These patterns cannot be seen in advance, but are a function of the specific user group working under the demands of their unique situations.

 

 

https://ontotext.com/knowledgehub/fundamentals/metadata-fundamental/

 

 

Now, essential to KM is  ‘Metadata’, that is data that is used to describe other data.

 

Metadata about the contents of an information resource, or the way in which people behave, can come from people or computers. The contrast is between (human) declared structure or (machine) inferred structure.

 

To make this clearer, consider some examples:

  • Portals (topic-centred websites with categorised, validated links to relevant information). The categories can be either predefined by the portal’s designers, or automatically clustered by analysing the content of linked information.
  • E-commerce website customer profiles. Customers can either select their shopping interests from a predefined list of topics, or the site can try to analyse their interests by tracking their purchases, and inferring what other kinds of products they might buy.
  • Document/news classification. Users can either be asked to assign keywords that provide a machine-readable summary of the document or news item (such as terms selected from a controlled vocabulary), or the system can try to analyse the text and build an abstraction of its 'meaning'.
 

The advantage of having machines infer the meaning of texts or images is that they are not so vulnerable to these human traits, and can more easily keep up with the changing information space as new material is published.

 

Tools concerned with text mining, information extraction, thesaurus generation/maintenance and ICT network usage analysis will continue to grow in sophistication.

 

The advantages of asking humans to classify and abstract is that, on a case by case basis, they may do a better job than a machine (but someone has to define the categories, staff have biases, an incomplete awareness of who may want to find the document, and are notoriously poor in the use of complex categorisations).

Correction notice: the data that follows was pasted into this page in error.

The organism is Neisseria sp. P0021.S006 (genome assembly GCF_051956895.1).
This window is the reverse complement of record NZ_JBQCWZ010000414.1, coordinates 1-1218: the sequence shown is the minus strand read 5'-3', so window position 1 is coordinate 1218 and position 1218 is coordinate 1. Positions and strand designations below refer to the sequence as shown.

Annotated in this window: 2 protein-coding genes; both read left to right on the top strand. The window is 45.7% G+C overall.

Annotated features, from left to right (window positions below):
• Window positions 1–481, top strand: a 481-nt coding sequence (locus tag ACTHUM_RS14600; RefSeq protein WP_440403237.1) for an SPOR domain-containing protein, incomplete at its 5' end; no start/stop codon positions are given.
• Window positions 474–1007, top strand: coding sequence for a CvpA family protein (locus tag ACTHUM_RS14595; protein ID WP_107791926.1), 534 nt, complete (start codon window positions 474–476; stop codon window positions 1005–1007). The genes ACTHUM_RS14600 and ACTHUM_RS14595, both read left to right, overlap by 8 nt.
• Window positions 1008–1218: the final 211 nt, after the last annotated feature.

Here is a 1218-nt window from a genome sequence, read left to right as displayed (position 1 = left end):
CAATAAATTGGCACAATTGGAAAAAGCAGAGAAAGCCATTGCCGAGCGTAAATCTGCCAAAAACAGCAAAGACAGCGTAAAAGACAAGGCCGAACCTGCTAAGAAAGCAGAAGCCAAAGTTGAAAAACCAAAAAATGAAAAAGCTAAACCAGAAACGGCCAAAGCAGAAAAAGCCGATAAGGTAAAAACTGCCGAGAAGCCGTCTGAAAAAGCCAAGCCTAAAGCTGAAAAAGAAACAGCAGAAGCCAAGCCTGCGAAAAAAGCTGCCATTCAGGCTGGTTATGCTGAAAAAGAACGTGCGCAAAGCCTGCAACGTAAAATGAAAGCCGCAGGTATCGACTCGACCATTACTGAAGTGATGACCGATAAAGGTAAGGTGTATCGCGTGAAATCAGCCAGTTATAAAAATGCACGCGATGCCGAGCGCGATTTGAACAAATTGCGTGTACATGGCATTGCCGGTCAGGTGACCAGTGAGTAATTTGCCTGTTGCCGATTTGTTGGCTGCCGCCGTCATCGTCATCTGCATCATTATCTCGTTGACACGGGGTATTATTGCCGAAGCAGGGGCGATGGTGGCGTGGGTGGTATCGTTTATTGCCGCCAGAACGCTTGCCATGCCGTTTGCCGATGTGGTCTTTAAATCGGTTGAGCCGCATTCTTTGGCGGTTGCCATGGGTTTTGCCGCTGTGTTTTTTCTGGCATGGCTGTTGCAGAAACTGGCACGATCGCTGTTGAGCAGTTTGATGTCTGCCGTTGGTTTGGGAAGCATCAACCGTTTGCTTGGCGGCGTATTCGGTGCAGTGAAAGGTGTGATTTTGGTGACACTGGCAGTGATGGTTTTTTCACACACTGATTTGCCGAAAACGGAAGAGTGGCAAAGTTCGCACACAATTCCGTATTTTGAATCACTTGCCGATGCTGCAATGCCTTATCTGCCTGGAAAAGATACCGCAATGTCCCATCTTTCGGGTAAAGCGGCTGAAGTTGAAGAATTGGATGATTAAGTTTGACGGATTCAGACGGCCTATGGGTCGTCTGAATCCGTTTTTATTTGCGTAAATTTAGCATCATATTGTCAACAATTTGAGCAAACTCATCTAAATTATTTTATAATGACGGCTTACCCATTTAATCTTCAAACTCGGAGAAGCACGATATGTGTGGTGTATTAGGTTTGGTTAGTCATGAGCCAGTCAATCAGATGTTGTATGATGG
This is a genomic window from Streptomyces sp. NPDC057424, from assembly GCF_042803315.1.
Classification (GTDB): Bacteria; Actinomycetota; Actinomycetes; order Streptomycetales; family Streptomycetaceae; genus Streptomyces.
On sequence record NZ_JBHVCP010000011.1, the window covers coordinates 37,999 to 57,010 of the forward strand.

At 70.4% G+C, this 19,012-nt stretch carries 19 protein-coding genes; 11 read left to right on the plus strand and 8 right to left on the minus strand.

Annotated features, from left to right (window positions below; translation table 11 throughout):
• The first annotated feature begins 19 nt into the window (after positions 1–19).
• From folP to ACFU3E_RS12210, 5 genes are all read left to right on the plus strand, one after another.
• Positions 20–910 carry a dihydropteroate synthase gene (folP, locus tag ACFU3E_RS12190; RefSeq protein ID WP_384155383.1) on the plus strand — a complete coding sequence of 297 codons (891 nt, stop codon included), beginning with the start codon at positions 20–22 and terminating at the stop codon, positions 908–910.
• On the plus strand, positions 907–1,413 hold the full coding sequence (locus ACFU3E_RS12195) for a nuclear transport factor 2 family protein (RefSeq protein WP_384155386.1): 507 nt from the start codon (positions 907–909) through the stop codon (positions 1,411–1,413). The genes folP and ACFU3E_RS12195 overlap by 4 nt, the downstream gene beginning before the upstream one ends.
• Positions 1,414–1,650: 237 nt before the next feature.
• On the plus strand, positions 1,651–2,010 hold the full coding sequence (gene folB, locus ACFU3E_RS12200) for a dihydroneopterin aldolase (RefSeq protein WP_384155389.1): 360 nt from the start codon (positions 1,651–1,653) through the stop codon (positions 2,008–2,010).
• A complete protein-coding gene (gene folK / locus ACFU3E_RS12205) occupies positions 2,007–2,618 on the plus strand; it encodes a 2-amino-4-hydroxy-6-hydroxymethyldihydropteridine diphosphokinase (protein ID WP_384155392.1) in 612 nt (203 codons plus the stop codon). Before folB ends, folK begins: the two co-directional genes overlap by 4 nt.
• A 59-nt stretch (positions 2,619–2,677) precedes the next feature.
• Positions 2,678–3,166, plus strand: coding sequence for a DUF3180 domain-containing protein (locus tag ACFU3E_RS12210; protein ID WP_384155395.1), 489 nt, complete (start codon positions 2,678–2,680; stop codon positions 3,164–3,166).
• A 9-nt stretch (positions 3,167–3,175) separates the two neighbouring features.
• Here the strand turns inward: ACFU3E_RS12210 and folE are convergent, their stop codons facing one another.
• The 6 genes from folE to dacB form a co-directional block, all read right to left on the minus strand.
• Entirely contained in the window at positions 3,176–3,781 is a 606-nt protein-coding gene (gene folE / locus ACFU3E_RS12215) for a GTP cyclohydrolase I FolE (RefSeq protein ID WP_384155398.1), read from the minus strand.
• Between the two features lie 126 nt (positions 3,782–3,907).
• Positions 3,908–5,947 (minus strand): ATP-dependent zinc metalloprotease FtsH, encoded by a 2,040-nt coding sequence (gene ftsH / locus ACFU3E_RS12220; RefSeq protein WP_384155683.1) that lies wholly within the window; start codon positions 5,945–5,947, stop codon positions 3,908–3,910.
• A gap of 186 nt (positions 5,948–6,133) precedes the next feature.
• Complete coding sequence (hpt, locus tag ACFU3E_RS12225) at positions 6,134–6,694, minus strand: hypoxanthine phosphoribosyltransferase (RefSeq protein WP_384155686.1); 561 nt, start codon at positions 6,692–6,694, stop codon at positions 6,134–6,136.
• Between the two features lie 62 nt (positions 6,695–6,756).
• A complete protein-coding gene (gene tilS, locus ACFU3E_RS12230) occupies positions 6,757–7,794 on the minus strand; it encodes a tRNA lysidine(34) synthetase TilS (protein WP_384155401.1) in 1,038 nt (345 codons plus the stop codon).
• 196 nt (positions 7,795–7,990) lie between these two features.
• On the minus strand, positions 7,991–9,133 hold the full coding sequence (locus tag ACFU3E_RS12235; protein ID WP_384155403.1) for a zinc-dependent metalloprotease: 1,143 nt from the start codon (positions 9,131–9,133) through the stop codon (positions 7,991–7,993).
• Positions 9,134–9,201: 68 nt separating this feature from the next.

Metadata from trained librarians or information scientists (typically employed only in large organisations) is likely to be high quality in terms of consistency and coverage. Metadata from other staff may still be useful, but varies in quality.

 

The advantages of asking humans to classify and abstract is that, on a case by case basis, they may do a better job than a machine (but someone has to define the categories, staff have biases, an incomplete awareness of who may want to find the document, and are notoriously poor in the use of complex categorisations).

 

The advantage of having machines infer the meaning of texts or images is that they are not so vulnerable to these human traits, and can more easily keep up with the changing information space as new material is published. Tools concerned with text mining, information extraction, thesaurus generation/maintenance and ICT network usage analysis will continue to grow in sophistication.

 

Machine-generated analyses of raw texts, images, and user activity patterns, therefore, may be a promising way to support the construction of meta-knowledge that can answer questions such as, 'what do we know?', 'what’s out there?', and 'what do people do?', since they do not require people to modify (and perhaps change) their behaviour by explicitly categorising their work products or processes.

In the next blog I want to look at KM applied specifically to Facilities and Estate Management.